Eleven months after the NCAA lifted most of its restrictions against athletes cashing in on their fame, college sports leaders are trying to send a warning to schools and boosters it believes have crossed a line: There are still rules here and they will be enforced.
But following last year’s Supreme Court ruling against the NCAA in an antitrust case, is a crackdown on so-called collectives brokering name, image and likeness deals still likely -- or even possible?
“I didn’t think (the NCAA) would not try at some point,” said Maddie Salamone, a sports attorney and former Duke lacrosse player. “That’s why many attorneys have been kind of giving cautious advice in terms of what is and is not allowed. Especially when it comes to collectives and different NIL deals.”
The NCAA’s Division I Board of Directors on Monday approved guidance developed by a group of college sports administrators, clarifying the types of NIL payments and booster involvement that should be considered recruiting violations.
“Specifically, the guidance defines as a booster any third-party entity that promotes an athletics program, assists with recruiting or assists with providing benefits to recruits, enrolled student-athletes or their family members,” the NCAA release said. “The definition could include ‘collectives’ set up to funnel name, image and likeness deals to prospective student-athletes or enrolled student-athletes who might be considering transferring.”
The NCAA added a reminder: Recruiting rules bar boosters from recruiting or providing benefits to prospects.
The guidance is effective immediately. NCAA enforcement staff was directed to look for possible violations that might have occurred before May 9, 2022, but “pursue only those actions that clearly are contrary to the published interim policy, including the most severe violations of recruiting rules or payment for athletics performance.”
The NCAA neither changed its rules nor created new ones.
“I don’t think they’re even necessarily clarifying the rules,” said attorney Darren Heitner, who helped craft Florida’s NIL law. “My understanding is this is just certain individuals who have made up a working committee deciding that after almost 11 months we want to enforce our rules.”
The rise of booster-funded collectives prompted the board in February to ask the DI Council to review the NCAA’s interim NIL policy. The concern among many in college sports has been that payments from collectives are being made to high school recruits and to college athletes in hopes of getting them to transfer to a particular school.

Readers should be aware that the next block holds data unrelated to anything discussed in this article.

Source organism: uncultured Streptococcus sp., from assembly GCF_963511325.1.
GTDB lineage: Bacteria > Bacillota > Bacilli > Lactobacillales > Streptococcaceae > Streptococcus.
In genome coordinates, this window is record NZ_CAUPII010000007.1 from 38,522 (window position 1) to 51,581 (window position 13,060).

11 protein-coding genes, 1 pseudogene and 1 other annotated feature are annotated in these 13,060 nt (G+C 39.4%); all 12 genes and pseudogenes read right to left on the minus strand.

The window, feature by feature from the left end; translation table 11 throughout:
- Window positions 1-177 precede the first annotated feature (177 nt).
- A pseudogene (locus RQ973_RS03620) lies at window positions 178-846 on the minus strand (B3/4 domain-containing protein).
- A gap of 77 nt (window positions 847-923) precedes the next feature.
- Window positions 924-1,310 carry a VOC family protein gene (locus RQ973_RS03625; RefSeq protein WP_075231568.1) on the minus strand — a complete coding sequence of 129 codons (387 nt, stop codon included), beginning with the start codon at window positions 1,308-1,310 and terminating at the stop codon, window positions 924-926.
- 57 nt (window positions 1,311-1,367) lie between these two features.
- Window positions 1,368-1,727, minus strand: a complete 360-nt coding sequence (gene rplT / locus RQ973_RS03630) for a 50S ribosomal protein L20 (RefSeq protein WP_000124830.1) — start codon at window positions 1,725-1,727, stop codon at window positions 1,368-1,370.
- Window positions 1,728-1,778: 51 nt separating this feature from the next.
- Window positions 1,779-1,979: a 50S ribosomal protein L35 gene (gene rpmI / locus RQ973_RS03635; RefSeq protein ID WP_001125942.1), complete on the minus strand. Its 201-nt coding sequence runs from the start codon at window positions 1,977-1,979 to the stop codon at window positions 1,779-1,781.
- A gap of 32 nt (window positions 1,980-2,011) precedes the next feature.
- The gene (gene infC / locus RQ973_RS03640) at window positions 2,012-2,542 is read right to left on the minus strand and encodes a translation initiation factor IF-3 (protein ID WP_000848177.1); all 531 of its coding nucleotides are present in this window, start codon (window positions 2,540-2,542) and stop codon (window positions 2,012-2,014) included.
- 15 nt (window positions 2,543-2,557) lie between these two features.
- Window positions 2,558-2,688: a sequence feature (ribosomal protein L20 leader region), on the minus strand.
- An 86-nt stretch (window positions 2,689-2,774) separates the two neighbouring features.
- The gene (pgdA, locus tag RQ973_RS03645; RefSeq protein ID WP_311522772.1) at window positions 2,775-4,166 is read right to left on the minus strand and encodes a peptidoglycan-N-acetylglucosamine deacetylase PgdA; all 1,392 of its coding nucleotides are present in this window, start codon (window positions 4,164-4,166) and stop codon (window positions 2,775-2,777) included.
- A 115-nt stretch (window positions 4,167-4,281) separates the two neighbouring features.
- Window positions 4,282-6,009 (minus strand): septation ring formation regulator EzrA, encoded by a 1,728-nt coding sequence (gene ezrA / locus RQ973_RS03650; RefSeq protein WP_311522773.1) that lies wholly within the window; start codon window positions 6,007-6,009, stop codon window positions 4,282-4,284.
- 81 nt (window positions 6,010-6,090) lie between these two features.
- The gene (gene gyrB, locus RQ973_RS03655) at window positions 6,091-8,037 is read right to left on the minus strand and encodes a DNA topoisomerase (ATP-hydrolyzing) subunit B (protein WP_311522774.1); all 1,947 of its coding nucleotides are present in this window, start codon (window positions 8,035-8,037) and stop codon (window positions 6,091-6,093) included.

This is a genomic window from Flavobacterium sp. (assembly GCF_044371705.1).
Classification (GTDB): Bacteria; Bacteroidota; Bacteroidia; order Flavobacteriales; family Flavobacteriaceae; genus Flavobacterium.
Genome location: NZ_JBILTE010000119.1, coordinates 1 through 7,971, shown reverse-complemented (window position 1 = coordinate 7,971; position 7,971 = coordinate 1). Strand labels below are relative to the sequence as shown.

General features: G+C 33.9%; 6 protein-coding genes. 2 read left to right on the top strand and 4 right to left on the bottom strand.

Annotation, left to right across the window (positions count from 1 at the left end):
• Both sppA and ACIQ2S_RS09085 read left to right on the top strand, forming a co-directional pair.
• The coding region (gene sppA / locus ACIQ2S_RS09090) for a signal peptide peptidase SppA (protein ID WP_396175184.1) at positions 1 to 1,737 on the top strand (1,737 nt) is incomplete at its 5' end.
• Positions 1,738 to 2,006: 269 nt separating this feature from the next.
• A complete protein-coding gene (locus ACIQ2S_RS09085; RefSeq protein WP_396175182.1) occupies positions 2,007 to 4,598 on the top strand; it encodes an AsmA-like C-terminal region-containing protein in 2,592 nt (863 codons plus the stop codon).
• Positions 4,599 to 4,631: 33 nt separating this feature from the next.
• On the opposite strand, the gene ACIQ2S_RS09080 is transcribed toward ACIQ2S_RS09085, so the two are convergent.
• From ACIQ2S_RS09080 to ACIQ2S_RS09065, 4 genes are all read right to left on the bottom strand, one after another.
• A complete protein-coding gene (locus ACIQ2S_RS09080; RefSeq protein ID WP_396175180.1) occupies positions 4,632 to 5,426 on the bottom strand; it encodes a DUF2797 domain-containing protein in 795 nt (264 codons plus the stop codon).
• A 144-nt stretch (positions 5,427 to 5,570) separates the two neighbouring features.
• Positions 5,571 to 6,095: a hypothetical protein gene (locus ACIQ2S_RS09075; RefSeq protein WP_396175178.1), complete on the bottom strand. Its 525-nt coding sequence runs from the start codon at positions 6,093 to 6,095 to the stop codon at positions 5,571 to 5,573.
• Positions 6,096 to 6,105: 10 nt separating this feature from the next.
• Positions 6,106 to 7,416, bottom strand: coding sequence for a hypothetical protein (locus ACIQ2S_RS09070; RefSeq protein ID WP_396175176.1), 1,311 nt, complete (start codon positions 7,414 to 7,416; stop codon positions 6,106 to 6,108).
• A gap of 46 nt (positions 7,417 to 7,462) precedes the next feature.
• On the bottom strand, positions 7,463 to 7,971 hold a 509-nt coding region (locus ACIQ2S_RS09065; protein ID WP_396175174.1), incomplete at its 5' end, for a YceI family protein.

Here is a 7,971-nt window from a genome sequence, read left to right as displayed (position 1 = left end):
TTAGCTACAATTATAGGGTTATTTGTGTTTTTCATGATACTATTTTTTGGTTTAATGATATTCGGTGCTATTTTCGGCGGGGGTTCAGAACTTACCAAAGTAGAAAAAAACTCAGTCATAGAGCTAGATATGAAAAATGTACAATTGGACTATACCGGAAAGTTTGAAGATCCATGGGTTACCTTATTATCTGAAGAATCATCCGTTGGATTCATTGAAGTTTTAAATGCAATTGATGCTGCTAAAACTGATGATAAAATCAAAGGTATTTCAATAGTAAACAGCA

“Some things look very much like pay-for-play,” Salamone said. “There are rules on the books within the NCAA around boosters. The fact that the NCAA has been hesitant to enforce anything I think has emboldened a lot of people around this issue to be a little bit more obvious.”
Last year, the NCAA removed its longstanding ban against athletes earning money from sponsorship and endorsements deals. What remained in place, however, were three pillars of the NCAA’s amateur athlete model:
• Athletes could not be paid solely for playing their sport;
• Compensation could not be used to lure an athlete to a particular school;
• Financial arrangements must have some type quid pro quo agreement in which the athlete was being paid for services provided, like a social media post or appearance.
The NCAA did not ban boosters from being involved in NIL activity. However, without detailed NCAA rules and with state-level NIL laws differing across the country, it left both schools and the association struggling to determine what activities were impermissible.
Some state laws also prohibit boosters from engaging with recruits, but there has been little appetite for enforcement of those laws.
Should the NCAA start targeting some collectives it could trigger a new round of lawsuits against the association.
Mit Winter, a sports attorney in Kansas City, said NCAA enforcement of these rules is not a clear-cut antitrust violation.
“So the question is, under antitrust law, is the rule that’s being enforced reasonable?” Winter said. “And from my reading of everything, the rule that they’re going to be enforcing is the rule that says boosters and other third parties like collectives cannot pay athletes in return for a commitment to a school.”
Heitner advises several collectives and businesses that have made NIL deals with college athletes. He said he has stressed to clients from the start to wait until athletes are at the school of their choice before getting involved.
“I don’t think it’s a collective issue,” he added. “I think it’s just a matter of the NCAA saying, ‘Hey, we’ve always been of the position that boosters cannot influence decision making of athletes, particularly high school athletes who have not yet enrolled at universities.’”
Gabe Feldman, the director of sports law at Tulane, said the NCAA would be best served being forward-looking with its NIL enforcement.
“I think that probably is a safer and probably more fair approach,” Feldman said. “Hindsight is 20/20, but what might have been an even better approach is to have come up with clear rules earlier and started enforcing those so we didn’t get to a situation where it might be unfair to start enforcing the rules.”
College sports conferences and the NCAA have been frequent targets for lawsuits, and last June’s Supreme Court ruling left the door open for even more.
Feldman said the NCAA could be opening itself up to more antitrust exposure by failing to enforce its existing rules. But both antitrust lawsuits and NCAA enforcement are notoriously slow moving.
“This would be able like the tortoise and the tortoise,” Feldman said. “Neither would get done quickly, but there’s a lot of risk in the interim.”